Ocean Beach, much to love before the beach.

Ocean Beach, San Diego

The eats are plentiful and good on choice; with much local-owned or exclusive to San Diego. One personal favorite is the Lighthouse Ice Cream & Yogurt, where one could grab their amazing hot waffle and ice cream sandwich. Another fav is the South Beach Bar and Grill, where I found the best fish tacos ever. Also, the taste of fumes of the BBQ House on Newport Ave are hypnotic, heavenly, a must for carnivores. All this and more, very reasonably priced.

However, the biggest star of Ocean Beach’s local food scene is Hodads, a bar and restaurant that claims the worlds greatest burger on their menu. I come here often questioning that, but always face a line down the block. I ask a few in my waiting attempts on the worthiness of Hodad’s great burgers. Heads nod, and replies imply its lengthy waits are rewarded.

I always consider Hodad’s olate, full of tacos or ice cream. Next time..

Photo Jul 22, 7 13 08 AM

The most colorful building on Newport avenue is Ocean Beach’s International Hostel. Someday, I must go inside, perhaps even stay the night. Otherwise, there is another hostel of choice for me; the Point Loma Hostel, of which I personally recommend for visitors. That and this hostel, you will likely find a friend or few to further explore this wonderful area.

Ocean Beach, San Diego

There is more to share about Ocean Beach, but must wait until next blogging time. Then, more time at the beach and a walk on the pier. Also, a some surfing and some moonlight later. Come back!

Ocean Beach, San Diego

The wonders of Cape Perpetua, coast of Oregon

photo by Orion Tippens

I want to go back.

To Cape Perpetua, south of Yachats, of the Oregon Coast.

I was there for about one hour. That was not enough two summers ago, last since exploring its beautiful scenery. I could love so much, during my break from a southbound day drive to Eureka in Northern California, from Tillamook, Oregon.

The distant scenery is beautiful, especially up high through various lookout points. This is the very best of the Oregon Coast, of which I have seen so far. I plan to eventually witness the giant sea lion caves and Cannon Beach in time. The Oregon coast is amazing. But, I think Cape Perpetua represents the accessible U.S.Pacific Coast at its raw, most powerful, and a bit dangerous.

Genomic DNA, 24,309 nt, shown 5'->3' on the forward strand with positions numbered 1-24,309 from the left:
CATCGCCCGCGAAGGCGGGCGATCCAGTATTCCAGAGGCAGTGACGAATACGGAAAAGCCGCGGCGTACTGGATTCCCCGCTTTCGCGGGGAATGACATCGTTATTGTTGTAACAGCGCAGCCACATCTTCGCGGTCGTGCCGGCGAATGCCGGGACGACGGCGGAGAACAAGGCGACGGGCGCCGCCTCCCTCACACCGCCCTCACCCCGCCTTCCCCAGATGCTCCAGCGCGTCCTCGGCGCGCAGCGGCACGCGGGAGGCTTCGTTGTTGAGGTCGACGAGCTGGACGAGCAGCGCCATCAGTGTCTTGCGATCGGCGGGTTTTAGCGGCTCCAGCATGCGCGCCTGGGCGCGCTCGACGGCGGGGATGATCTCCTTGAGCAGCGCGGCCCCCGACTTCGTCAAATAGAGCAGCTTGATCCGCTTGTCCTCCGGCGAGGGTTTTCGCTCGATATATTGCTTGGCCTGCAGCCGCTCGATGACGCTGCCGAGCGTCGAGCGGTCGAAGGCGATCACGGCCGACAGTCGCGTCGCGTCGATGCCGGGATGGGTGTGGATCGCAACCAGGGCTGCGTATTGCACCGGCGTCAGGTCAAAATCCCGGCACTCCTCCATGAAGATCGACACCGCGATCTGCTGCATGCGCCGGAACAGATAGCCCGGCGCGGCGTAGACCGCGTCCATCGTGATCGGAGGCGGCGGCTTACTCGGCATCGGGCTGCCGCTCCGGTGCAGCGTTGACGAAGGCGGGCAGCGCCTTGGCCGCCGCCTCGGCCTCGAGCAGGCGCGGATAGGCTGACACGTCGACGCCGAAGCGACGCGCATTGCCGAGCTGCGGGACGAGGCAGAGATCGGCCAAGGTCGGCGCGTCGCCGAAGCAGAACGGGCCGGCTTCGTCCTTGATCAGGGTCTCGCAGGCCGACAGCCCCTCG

Come closer, go down a few trails. Do some exploring, and watch your step over the shore rocks. There are many slippery areas, tide pools, deep holes. Some rocky areas extend far out, and more visible during low tides.The high tides can be violent, crashing, surprising, warning you to stay back. If here, study your maps, know the tides, and be careful. With patience, you will find some amazing and unique wonders.

Including:

Devil’s Churn

Cape Perpetua Devil's Churn

Here, a large deep crack accessible via a short, curvy forest trail. You can walk the edge if careful, watching every step, and walk slowly. If you find your way down, it’s best to find a good spot in the back area, and gaze at the incoming ocean motion. Watch the water fill and retract in constant repetition. During the high tide, the waves can be intense in their crashing. The video below better captures that excitement.

Thor’s Well

Memorizing, boggling is this nature-made well. The timing of the tides must be perfect, otherwise, it’s too dangerous or too calm to witness its full effect. Away from the shore among the scatters of rocks, you will find this strange hole in the ground. The water seeps in, fills up, spits out, and then sucks back in the nothing. Sadly, my timing was off and missed out. There are pictures online, mostly a bit unreal; the stuff of strange fantasy. Watch this found video clip:

Cook’s Chasm

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Similar to Devil’s Chasm, and below a bridge. I missed this place but learned of something that makes this very worthwhile; a spouting horn to the side. What is a spouting horn? I can’t find much on the physics of a spouting horn. I assume it’s some pressure within the rocks, push forth by the crashing waves. Here is another video found:

There are many tide pools, sand dunes, and nature trails. There is a stunning vista point overlooking Yachats, an old stone observation building lookout shelter, and a lighthouse; all of which I missed. The inland area is also interesting, full of dense forest and lakes. There is definitively more to see and discover on your own.

I will be back.

For more information on Cape Perpetua and the surrounding area, click here.